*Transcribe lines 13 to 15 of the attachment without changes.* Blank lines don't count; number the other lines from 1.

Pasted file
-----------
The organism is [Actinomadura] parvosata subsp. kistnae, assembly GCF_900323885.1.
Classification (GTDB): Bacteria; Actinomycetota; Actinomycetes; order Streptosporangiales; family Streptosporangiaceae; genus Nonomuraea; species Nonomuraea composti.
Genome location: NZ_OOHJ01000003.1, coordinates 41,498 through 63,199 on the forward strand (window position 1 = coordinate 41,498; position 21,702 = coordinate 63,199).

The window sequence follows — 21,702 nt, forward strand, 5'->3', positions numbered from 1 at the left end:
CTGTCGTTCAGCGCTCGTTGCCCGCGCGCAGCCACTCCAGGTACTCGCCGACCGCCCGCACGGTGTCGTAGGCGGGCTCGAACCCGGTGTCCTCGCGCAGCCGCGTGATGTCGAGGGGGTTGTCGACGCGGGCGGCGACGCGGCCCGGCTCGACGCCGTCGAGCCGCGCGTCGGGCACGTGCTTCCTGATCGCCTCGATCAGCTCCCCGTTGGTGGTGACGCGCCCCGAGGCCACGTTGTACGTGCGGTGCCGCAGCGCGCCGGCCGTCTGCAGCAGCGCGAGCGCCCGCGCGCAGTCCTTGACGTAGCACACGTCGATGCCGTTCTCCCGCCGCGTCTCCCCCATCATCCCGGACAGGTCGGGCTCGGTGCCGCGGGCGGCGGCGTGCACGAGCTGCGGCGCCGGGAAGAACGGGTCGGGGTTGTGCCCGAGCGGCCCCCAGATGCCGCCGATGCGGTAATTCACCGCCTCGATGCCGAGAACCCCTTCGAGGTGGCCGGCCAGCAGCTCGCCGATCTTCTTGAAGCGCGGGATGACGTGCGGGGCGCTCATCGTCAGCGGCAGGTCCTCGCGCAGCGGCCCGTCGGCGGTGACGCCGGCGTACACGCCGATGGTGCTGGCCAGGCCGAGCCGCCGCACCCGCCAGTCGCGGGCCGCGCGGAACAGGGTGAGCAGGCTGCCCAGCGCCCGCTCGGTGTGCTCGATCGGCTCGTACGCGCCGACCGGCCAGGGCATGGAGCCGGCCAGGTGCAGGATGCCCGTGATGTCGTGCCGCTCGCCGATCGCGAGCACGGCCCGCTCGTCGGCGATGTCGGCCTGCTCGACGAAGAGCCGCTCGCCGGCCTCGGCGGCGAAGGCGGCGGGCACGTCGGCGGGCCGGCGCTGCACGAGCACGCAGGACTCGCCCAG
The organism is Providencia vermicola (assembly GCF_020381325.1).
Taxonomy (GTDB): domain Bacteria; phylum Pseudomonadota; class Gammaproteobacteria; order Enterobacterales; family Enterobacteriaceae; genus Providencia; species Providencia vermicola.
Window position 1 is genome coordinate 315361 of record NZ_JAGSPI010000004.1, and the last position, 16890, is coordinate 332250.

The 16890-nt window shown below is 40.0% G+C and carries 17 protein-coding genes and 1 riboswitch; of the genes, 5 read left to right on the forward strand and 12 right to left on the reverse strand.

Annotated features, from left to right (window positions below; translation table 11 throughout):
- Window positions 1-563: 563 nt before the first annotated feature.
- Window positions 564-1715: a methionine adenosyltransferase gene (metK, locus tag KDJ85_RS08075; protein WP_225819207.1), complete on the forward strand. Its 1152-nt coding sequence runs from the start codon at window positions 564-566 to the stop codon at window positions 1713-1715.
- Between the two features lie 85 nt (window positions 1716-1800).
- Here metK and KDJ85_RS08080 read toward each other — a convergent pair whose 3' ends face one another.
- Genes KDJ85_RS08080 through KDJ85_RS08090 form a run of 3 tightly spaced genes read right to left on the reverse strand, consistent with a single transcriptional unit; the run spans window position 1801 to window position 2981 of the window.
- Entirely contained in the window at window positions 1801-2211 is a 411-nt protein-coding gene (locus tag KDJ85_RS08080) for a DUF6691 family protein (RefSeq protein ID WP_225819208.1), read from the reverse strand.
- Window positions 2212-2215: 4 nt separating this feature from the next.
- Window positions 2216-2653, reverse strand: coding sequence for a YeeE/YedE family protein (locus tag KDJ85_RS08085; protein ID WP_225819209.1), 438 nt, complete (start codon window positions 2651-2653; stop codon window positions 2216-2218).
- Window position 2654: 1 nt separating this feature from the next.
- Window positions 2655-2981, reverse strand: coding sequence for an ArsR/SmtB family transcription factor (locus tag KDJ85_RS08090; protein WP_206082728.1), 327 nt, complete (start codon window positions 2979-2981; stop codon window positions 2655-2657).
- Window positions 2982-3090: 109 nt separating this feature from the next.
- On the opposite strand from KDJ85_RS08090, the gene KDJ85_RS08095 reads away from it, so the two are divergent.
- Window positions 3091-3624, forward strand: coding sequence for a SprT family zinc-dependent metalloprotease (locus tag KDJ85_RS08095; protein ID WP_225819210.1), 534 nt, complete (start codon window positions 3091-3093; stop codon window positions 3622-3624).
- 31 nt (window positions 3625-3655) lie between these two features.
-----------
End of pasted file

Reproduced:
- Between the two features lie 85 nt (window positions 1716-1800).
- Here metK and KDJ85_RS08080 read toward each other — a convergent pair whose 3' ends face one another.
- Genes KDJ85_RS08080 through KDJ85_RS08090 form a run of 3 tightly spaced genes read right to left on the reverse strand, consistent with a single transcriptional unit; the run spans window position 1801 to window position 2981 of the window.